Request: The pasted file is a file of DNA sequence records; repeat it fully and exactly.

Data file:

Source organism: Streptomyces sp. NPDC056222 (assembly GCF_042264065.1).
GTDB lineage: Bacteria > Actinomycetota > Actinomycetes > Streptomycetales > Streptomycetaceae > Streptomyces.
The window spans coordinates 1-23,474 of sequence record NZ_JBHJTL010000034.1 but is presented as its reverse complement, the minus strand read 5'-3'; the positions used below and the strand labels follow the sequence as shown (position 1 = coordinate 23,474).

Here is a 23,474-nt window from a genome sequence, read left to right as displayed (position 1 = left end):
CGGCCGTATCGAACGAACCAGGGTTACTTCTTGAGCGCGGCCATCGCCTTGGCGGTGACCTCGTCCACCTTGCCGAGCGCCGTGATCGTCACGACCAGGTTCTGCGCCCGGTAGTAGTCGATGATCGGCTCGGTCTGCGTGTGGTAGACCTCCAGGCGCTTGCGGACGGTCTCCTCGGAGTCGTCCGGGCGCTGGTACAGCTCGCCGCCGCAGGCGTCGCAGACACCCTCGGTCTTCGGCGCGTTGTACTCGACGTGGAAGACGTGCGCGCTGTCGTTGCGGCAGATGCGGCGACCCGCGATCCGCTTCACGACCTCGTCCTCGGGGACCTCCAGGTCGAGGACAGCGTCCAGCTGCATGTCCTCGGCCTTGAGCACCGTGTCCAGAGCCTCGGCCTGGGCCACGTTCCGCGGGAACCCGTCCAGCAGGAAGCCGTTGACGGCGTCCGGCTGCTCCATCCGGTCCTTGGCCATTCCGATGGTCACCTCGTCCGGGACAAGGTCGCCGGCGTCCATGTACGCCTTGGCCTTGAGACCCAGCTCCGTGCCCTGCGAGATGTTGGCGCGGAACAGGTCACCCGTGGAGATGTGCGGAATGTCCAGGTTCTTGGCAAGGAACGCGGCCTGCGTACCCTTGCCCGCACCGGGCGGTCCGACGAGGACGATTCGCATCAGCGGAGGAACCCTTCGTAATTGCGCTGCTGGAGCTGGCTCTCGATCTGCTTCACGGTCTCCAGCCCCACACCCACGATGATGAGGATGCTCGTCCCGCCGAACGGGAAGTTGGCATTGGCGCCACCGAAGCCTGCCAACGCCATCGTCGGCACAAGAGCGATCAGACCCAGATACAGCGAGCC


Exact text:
Source organism: Streptomyces sp. NPDC056222 (assembly GCF_042264065.1).
GTDB lineage: Bacteria > Actinomycetota > Actinomycetes > Streptomycetales > Streptomycetaceae > Streptomyces.
The window spans coordinates 1-23,474 of sequence record NZ_JBHJTL010000034.1 but is presented as its reverse complement, the minus strand read 5'-3'; the positions used below and the strand labels follow the sequence as shown (position 1 = coordinate 23,474).

Here is a 23,474-nt window from a genome sequence, read left to right as displayed (position 1 = left end):
CGGCCGTATCGAACGAACCAGGGTTACTTCTTGAGCGCGGCCATCGCCTTGGCGGTGACCTCGTCCACCTTGCCGAGCGCCGTGATCGTCACGACCAGGTTCTGCGCCCGGTAGTAGTCGATGATCGGCTCGGTCTGCGTGTGGTAGACCTCCAGGCGCTTGCGGACGGTCTCCTCGGAGTCGTCCGGGCGCTGGTACAGCTCGCCGCCGCAGGCGTCGCAGACACCCTCGGTCTTCGGCGCGTTGTACTCGACGTGGAAGACGTGCGCGCTGTCGTTGCGGCAGATGCGGCGACCCGCGATCCGCTTCACGACCTCGTCCTCGGGGACCTCCAGGTCGAGGACAGCGTCCAGCTGCATGTCCTCGGCCTTGAGCACCGTGTCCAGAGCCTCGGCCTGGGCCACGTTCCGCGGGAACCCGTCCAGCAGGAAGCCGTTGACGGCGTCCGGCTGCTCCATCCGGTCCTTGGCCATTCCGATGGTCACCTCGTCCGGGACAAGGTCGCCGGCGTCCATGTACGCCTTGGCCTTGAGACCCAGCTCCGTGCCCTGCGAGATGTTGGCGCGGAACAGGTCACCCGTGGAGATGTGCGGAATGTCCAGGTTCTTGGCAAGGAACGCGGCCTGCGTACCCTTGCCCGCACCGGGCGGTCCGACGAGGACGATTCGCATCAGCGGAGGAACCCTTCGTAATTGCGCTGCTGGAGCTGGCTCTCGATCTGCTTCACGGTCTCCAGCCCCACACCCACGATGATGAGGATGCTCGTCCCGCCGAACGGGAAGTTGGCATTGGCGCCACCGAAGCCTGCCAACGCCATCGTCGGCACAAGAGCGATCAGACCCAGATACAGCGAGCC